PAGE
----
Oak in a Flowerpot
- Captives: Britain, Empire and the World 1600-1850 by Linda Colley
Cape, 438 pp, £20.00, September 2002, ISBN 0 224 05925 4
Tangier, 1684. A motley group of soldiers scrambles over the ruins of a town, burying beneath the rubble newly minted coins that bear the image of Charles II. This least remembered of the outposts of the fledgling British Empire is nearing its end. For more than a decade it had been a thriving commercial port, in which Charles, who had acquired it in 1661 when he married Catherine of Braganza, his Portuguese wife, had invested heavily – a considerably larger sum, as its last governor remarked, than he had spent on all his other overseas possessions put together. Along with Bombay, also part of the unhappy Catherine’s dowry, it marked the furthest limit of what Charles had conceived to be his imperium, the latest, and soon to be greatest, mercantile power in the world.
But Tangier was too far from home for the overstretched resources of the English Crown to maintain for long, no matter how much money was poured into it. By 1680, Moroccan armies had seized three of the colony’s five forts. Four years later, it was abandoned, destroyed by the same people who had built it. The coins they left behind them in the sand expressed the hope that ‘many centuries hence when other memory of it shall be lost, [they] may declare to succeeding ages that [this] place was once a member of the British Empire.’ Within a few days of this final appeal to posterity, the remaining settlers would be either dead or enslaved, the captives of Moulay Ismaïl, the Alaouite Sultan of Morocco. It is with the fate of these captives, and the thousands of others like them throughout the whole extent of the British Empire during the first 250 years of its history, that Linda Colley’s new book is concerned.
Stories of captivity, almost always of Europeans at the hands of indigenous peoples, have for long been a staple of North American historiography. The materials are rich, and they offer extraordinary, often unsettling glimpses into the daily experience of the colonial process. But although North American colonists were by no means the only Europeans to be seized by their would-be victims, very little attention has been given to the tales of abduction and captivity from Africa, Asia and the Mediterranean. As always in the early history of the British Empire, America is treated as if it were wholly exceptional. Yet, in this, as in so many other respects, it was not. America was only one part of an ever-expanding imperium many of whose servants had done their bit, and experienced captivity, in different places within it. Even the man who was to become the most famous of the early English captives in America, John Smith, who had been ‘rescued’ from the Algonquin chief, Powhatan, by his daughter Pocahontas (playing Medea to Smith’s Jason), had first been captured by the Turks and sold as a slave in Istanbul. The continuity of the stories of the Empire from the eastern Mediterranean to the Americas is inescapable. No one region can be understood in isolation from the rest. Nor, as Colley stresses, can the history of the metropolis be understood apart from the history of its vast, straggling, diverse overseas possessions.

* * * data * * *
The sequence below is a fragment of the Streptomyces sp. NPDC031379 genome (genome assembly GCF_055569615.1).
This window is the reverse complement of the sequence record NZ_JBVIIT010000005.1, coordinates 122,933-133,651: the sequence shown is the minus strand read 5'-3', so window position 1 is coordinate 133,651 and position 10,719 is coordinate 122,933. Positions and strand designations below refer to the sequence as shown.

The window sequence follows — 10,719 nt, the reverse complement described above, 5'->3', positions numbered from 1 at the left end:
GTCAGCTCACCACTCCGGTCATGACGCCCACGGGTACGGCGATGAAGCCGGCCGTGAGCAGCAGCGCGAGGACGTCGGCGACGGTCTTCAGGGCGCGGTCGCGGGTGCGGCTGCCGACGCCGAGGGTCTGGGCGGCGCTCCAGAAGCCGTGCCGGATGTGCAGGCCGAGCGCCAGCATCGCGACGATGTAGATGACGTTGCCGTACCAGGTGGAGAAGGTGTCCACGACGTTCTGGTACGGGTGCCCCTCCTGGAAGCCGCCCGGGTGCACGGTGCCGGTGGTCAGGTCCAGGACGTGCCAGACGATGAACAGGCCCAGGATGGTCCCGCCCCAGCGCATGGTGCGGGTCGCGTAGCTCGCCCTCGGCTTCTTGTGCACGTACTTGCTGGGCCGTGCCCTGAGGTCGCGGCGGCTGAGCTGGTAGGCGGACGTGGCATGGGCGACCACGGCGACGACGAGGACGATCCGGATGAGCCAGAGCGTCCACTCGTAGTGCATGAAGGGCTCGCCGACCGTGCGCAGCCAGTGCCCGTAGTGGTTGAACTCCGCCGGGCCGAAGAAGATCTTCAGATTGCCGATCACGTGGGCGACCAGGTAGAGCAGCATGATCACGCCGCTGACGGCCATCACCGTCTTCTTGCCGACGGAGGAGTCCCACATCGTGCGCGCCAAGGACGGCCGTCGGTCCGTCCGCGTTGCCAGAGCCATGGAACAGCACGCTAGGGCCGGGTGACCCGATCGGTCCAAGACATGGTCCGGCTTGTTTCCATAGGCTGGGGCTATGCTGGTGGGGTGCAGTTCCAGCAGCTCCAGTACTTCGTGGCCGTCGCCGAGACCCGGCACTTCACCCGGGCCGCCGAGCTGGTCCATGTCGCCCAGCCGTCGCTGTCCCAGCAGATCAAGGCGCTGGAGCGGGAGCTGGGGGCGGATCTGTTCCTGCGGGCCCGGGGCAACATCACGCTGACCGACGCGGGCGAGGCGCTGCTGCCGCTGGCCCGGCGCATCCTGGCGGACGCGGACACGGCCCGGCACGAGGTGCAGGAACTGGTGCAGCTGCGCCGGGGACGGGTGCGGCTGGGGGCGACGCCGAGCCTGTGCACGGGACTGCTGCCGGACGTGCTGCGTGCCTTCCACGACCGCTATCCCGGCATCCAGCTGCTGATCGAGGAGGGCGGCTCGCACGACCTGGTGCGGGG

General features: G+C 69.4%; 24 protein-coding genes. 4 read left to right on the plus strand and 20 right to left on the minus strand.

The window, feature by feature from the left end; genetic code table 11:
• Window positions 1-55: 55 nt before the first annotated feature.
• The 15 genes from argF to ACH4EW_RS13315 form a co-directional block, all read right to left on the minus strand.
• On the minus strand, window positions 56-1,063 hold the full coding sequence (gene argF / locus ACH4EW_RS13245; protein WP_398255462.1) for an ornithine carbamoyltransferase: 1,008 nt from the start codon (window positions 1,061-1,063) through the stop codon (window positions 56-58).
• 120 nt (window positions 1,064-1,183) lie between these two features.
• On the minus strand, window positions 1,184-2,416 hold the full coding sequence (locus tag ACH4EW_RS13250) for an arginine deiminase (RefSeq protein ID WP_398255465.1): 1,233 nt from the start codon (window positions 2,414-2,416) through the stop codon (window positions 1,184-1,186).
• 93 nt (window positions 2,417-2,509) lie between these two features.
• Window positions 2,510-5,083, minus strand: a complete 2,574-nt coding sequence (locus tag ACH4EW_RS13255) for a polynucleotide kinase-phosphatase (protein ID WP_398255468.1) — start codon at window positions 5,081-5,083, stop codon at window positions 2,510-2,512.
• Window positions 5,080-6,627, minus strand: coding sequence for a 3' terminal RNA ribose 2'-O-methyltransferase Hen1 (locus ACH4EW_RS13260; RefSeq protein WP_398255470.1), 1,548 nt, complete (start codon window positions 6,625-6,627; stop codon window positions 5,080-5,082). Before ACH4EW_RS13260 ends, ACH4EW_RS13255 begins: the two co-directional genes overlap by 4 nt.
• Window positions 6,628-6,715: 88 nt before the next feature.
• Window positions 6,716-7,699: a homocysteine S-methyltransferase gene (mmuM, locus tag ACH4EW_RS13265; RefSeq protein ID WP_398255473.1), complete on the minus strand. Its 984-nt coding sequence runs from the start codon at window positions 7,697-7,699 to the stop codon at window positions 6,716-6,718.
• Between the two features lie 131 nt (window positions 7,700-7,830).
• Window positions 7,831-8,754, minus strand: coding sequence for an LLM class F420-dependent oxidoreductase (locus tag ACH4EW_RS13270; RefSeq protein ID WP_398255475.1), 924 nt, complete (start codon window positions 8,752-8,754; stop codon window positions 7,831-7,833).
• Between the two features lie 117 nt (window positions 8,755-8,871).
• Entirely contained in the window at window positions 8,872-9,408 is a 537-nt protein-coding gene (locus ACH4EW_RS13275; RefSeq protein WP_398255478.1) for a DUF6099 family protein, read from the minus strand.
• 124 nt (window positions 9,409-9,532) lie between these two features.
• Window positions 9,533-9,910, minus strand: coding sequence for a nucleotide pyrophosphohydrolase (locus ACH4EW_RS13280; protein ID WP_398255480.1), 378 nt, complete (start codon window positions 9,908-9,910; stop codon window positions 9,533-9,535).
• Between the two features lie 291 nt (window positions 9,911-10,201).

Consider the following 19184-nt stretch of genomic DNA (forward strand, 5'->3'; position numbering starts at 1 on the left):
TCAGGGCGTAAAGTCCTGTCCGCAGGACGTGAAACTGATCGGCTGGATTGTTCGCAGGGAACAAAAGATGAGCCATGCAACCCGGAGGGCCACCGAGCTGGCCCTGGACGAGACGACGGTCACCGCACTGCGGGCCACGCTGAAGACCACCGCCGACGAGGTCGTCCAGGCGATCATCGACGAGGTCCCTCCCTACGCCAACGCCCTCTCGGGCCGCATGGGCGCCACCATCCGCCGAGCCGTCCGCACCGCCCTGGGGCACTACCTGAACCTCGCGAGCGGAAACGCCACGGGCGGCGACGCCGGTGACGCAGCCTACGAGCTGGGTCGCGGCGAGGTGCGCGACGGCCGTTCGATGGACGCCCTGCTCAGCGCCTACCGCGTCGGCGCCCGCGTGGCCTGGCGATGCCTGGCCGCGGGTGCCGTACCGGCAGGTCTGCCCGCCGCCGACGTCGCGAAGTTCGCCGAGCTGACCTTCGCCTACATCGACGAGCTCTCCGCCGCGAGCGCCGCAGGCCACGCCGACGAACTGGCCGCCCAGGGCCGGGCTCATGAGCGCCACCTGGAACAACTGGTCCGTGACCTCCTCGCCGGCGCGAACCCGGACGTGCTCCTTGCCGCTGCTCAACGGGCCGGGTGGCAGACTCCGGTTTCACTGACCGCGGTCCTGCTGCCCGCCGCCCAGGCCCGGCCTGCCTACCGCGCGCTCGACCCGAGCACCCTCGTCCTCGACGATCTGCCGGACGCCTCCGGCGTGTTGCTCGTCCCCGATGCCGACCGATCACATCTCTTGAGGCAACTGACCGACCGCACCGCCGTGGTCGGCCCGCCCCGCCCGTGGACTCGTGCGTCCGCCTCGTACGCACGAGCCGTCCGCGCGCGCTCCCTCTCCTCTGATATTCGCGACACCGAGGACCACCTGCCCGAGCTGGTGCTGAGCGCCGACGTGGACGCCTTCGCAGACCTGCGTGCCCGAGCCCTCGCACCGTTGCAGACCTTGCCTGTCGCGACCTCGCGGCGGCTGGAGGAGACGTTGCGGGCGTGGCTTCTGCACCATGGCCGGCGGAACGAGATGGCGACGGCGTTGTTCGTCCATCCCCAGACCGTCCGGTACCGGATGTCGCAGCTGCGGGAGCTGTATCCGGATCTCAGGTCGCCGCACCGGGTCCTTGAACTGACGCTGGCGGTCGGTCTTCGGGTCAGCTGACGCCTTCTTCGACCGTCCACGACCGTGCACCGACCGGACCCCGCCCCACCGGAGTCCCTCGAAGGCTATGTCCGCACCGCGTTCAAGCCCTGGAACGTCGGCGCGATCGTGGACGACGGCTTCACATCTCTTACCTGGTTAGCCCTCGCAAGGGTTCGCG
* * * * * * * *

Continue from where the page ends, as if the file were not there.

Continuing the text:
Captives tells of some remarkable people, and some remarkable incidents. Joseph Pitts, for instance, a young seaman from Exeter, was captured, aged 15, in Algiers in 1678 and became the first Englishman to make the journey to Mecca and return, long before Richard Burton’s celebrated voyage in 1853. Pitts converted to Islam, as so many in his situation did, and although he remained a slave until 1693, when he managed to escape, he seems to have been treated well and to have formed a largely favourable view of his captors and their religion. His story, with its descriptions of the sweet taste of good camel meat, the bright sashes of the whores in Cairo, the whorls of henna decorating the hands and feet of Berber women, became something of a bestseller when it was published in 1704.